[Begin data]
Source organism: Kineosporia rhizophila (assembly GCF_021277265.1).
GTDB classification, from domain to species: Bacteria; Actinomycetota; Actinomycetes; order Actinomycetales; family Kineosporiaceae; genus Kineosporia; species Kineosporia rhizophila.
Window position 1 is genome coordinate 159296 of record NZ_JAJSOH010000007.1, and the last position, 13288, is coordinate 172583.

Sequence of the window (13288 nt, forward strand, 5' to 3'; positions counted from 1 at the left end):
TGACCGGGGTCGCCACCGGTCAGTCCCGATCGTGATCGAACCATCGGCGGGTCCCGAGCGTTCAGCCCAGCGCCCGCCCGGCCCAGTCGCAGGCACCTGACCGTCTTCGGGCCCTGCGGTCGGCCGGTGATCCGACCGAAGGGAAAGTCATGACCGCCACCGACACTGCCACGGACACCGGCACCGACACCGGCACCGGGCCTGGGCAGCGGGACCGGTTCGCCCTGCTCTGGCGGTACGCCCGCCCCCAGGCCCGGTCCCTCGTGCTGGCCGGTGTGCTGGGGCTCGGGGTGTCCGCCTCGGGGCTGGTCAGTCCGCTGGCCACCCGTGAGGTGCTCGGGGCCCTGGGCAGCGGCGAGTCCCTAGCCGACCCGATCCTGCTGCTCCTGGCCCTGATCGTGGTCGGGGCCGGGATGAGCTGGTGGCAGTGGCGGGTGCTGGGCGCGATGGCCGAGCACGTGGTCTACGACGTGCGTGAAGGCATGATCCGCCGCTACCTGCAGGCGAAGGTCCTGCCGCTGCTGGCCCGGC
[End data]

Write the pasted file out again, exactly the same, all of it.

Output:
Source organism: Kineosporia rhizophila (assembly GCF_021277265.1).
GTDB classification, from domain to species: Bacteria; Actinomycetota; Actinomycetes; order Actinomycetales; family Kineosporiaceae; genus Kineosporia; species Kineosporia rhizophila.
Window position 1 is genome coordinate 159296 of record NZ_JAJSOH010000007.1, and the last position, 13288, is coordinate 172583.

Sequence of the window (13288 nt, forward strand, 5' to 3'; positions counted from 1 at the left end):
TGACCGGGGTCGCCACCGGTCAGTCCCGATCGTGATCGAACCATCGGCGGGTCCCGAGCGTTCAGCCCAGCGCCCGCCCGGCCCAGTCGCAGGCACCTGACCGTCTTCGGGCCCTGCGGTCGGCCGGTGATCCGACCGAAGGGAAAGTCATGACCGCCACCGACACTGCCACGGACACCGGCACCGACACCGGCACCGGGCCTGGGCAGCGGGACCGGTTCGCCCTGCTCTGGCGGTACGCCCGCCCCCAGGCCCGGTCCCTCGTGCTGGCCGGTGTGCTGGGGCTCGGGGTGTCCGCCTCGGGGCTGGTCAGTCCGCTGGCCACCCGTGAGGTGCTCGGGGCCCTGGGCAGCGGCGAGTCCCTAGCCGACCCGATCCTGCTGCTCCTGGCCCTGATCGTGGTCGGGGCCGGGATGAGCTGGTGGCAGTGGCGGGTGCTGGGCGCGATGGCCGAGCACGTGGTCTACGACGTGCGTGAAGGCATGATCCGCCGCTACCTGCAGGCGAAGGTCCTGCCGCTGCTGGCCCGGC